The guidelines are meant to direct the tone and content of this wiki, and help settle disputes between contributors. Discuss changes in the guidelines on the wiki discussion forum. The About page serves as a quick overview of the most important "rules" and their practical implementation.
Articles about the fandom as a whole are also permitted (e.g. terminology, meet-ups, popular websites, and fan labor creators).
Articles about popular memes and image motifs are permitted as well.
Narrative fan labor
"Narrative fan labor" means fan fiction (including comics), fan games, and fanmade videos.
The wiki is a reference work about and not a repository for primary texts (like fan fiction). Works covered by the wiki must have been published elsewhere (ideally on a site dedicated to such content, like fanfiction.net for prose stories).
Original characters (characters who did not appear in the show) should generally only be written about in the context of the work they appear in.
A separate page may be created for an original character if at least one of the stories he/she appears in already has a page, and if he/she is measurably popular (for instance, if there are several derivative works by other people).
Original characters without a connection to a short story or similar work, including "OC ponies", are only permitted on user pages and blogs. There is also another wiki that is a better and more fitting place for this kind of material.
Pages which deal with content that is insufficiently related to the show's fandom may be deleted.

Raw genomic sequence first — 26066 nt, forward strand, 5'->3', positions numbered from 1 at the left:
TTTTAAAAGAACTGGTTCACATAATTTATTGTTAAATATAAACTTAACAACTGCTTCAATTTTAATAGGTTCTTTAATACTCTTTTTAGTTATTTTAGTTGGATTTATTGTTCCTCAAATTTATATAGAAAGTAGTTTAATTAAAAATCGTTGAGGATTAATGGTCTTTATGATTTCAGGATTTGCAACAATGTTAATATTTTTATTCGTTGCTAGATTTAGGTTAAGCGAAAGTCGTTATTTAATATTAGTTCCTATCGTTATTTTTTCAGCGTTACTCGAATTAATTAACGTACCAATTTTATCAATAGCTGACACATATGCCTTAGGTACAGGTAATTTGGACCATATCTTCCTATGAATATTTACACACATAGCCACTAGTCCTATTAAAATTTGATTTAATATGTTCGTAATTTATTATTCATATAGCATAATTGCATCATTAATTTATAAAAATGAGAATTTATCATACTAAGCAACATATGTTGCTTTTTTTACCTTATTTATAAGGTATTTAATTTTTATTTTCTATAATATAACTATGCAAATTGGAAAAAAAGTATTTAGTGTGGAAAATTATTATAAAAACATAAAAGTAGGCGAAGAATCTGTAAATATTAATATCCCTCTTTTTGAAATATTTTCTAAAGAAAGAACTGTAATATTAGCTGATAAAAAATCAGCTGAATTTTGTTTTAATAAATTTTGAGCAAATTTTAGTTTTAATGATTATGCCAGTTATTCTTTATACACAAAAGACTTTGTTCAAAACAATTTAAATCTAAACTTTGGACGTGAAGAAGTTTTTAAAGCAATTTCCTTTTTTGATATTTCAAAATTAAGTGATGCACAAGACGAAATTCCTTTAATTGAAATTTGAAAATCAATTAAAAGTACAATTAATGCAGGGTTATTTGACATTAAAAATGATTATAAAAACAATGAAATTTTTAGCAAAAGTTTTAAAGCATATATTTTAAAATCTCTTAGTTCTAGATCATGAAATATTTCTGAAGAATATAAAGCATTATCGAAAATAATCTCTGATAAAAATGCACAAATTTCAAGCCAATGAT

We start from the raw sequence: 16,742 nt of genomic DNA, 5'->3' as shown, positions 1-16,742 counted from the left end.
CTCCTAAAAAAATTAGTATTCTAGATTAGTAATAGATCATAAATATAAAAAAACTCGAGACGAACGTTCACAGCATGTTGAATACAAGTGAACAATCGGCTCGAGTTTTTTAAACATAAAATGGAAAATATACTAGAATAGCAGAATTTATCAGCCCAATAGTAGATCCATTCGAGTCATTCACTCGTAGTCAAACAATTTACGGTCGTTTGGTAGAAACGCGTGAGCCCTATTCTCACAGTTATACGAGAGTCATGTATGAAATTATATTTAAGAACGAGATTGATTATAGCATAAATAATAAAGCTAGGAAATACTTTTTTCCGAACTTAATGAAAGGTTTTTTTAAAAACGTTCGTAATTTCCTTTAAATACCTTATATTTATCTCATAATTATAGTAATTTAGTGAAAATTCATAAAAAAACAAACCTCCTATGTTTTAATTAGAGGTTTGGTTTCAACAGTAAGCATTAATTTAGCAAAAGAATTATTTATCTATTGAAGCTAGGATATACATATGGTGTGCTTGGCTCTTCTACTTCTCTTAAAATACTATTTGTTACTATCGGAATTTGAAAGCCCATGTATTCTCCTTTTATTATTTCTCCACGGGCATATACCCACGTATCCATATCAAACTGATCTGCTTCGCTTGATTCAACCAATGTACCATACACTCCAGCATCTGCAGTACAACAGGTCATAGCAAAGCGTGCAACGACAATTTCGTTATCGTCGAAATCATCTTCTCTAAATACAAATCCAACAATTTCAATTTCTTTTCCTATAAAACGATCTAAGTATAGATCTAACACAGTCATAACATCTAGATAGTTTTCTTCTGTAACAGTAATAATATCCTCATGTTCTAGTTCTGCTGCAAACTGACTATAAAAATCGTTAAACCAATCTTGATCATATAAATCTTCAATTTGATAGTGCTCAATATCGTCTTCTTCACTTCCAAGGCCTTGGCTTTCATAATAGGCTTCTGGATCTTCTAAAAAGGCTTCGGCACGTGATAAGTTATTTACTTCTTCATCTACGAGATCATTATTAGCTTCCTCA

Very short pages may be deleted or incorporated into a list or hub page.
Usually there is no such thing as "too much information". There is one exception:
Some articles cover real people. Only things that actually concern their work for the fan community belong on the wiki; their private lives should remain private.
Avoid creating stubs with little or no information. Merge stubs with existing articles.
Avoid sprawling articles. If they cover several topics, split each topic into its own article.
Some articles may serve as hubs that link to articles of the same topic, similar to a category page.
The general lists for writers, musicians and artists serve as hubs to list fan labor-producing fans who do not yet have a page of their own. Similarly, individual pages for writers, musicians, artists and other people can serve as hubs for individual pieces of work (like compositions) about which not enough can be written to justify a separate page.
Articles on this wiki must be theoretically verifiable. That means they must use or refer to sources and works which are either public, or which were once publically available for a longer period of time.
Specific references to such sources are preferred, but not required.
Instructions for adding references to pages, as well as a place to practice, are included on this page.
Unsourced claims may be removed; pages whose content proves to not be verifiable may be deleted.
Disputes should be settled by the editors on talk pages or in comment sections.
The wiki is not an indiscriminate image repository.
Please avoid both poor quality images as well as images of an excessive file size.
Please give images you upload descriptive names.
Fan art should have the artist credited in the file name or image description. Files without attribution may be deleted.
Where possible, the original source (e.g. a DeviantArt page) should be put in the image description as well.
If you want to upload more than a couple of images by the same artist or if several similar images by the same artist are already on a page, please contact the artist to ask for permission.
Placing images onto pages
The primary purpose of images is illustration.
Images need to be relevant and connected to a specific article.
The creation of galleries is permitted, as long as they are tethered to an article that provides context. There is no explicit limit to the number of images in a gallery, but common sense should be used to avoid cluttered pages.
Avoid in-universe descriptions.
For instance, when writing a summary for a short story, use the reader's perspective (e.g. "Pony X, the main character, is described..."), not a character's perspective (e.g. "Pony X was so scared her red coat turned white").